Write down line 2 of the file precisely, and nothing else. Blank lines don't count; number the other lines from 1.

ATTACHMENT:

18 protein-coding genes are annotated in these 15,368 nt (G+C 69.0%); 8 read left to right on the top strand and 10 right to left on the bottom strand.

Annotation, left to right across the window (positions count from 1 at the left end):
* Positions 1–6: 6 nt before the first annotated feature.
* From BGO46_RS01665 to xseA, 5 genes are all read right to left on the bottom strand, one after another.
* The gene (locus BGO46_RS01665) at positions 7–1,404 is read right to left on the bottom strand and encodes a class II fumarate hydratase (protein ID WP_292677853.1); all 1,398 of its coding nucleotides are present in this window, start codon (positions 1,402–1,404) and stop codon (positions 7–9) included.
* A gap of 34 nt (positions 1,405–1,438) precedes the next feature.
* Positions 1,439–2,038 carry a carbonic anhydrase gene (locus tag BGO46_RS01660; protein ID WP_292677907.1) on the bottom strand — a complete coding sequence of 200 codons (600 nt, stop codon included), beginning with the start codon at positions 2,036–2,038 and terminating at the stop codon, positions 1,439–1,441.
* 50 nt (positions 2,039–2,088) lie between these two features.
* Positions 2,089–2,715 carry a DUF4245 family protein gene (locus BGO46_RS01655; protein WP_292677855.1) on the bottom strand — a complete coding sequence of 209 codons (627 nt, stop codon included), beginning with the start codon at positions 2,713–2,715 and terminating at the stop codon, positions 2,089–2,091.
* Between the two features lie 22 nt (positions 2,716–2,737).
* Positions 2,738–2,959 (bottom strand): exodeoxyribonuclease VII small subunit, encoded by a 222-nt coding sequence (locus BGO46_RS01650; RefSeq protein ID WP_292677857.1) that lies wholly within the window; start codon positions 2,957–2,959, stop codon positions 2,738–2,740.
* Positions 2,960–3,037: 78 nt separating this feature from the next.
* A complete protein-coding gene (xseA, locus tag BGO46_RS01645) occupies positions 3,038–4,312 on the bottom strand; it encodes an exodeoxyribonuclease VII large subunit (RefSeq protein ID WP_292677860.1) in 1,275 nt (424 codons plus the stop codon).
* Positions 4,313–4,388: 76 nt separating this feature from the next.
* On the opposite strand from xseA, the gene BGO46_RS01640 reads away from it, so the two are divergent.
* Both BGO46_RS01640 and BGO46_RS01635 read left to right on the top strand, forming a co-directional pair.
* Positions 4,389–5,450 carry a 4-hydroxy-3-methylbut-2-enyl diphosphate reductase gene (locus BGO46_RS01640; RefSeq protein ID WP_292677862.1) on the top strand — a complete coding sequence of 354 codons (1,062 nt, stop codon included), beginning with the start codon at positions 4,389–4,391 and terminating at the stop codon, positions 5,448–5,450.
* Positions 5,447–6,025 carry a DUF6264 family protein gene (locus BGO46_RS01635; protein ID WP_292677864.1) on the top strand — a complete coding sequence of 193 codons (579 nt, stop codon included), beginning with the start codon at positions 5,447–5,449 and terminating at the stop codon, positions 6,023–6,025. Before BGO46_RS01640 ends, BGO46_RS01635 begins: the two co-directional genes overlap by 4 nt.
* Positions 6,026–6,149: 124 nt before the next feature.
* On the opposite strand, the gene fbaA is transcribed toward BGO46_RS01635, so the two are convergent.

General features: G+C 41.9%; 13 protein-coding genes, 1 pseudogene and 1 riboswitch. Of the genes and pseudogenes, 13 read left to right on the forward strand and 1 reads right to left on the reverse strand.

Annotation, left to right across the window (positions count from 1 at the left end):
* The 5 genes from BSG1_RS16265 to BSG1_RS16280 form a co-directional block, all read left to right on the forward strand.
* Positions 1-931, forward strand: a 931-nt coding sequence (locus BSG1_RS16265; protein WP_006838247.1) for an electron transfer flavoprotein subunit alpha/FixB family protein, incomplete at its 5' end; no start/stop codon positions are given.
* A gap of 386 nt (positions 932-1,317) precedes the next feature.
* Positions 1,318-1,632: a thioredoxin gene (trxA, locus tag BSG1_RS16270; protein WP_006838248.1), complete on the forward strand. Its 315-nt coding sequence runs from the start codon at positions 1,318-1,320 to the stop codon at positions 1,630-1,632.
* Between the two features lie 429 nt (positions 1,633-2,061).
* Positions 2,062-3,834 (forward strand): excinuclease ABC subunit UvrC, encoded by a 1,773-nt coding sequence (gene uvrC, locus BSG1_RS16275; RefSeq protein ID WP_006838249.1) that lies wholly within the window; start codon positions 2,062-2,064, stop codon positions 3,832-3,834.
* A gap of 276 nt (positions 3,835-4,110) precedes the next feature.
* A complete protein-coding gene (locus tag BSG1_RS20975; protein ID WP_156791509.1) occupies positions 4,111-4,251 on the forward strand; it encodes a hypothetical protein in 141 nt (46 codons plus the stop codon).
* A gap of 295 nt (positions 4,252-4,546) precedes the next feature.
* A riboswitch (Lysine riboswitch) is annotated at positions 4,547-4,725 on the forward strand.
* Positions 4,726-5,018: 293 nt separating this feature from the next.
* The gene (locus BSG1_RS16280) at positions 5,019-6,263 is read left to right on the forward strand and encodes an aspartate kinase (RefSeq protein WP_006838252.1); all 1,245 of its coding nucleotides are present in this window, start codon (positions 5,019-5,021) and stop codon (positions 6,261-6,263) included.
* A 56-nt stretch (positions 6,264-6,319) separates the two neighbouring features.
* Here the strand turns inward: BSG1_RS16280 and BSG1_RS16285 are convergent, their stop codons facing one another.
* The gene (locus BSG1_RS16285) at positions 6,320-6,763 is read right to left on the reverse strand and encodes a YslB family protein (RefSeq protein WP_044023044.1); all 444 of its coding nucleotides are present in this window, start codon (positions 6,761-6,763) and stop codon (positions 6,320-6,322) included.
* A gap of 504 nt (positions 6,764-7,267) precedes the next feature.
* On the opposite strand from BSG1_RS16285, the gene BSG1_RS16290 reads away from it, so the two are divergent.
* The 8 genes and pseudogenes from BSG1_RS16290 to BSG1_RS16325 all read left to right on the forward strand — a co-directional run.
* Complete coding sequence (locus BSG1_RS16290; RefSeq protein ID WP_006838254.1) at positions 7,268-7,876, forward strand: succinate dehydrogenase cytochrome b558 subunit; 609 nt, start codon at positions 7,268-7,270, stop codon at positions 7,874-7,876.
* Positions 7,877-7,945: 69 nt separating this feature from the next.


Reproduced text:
Annotation, left to right across the window (positions count from 1 at the left end):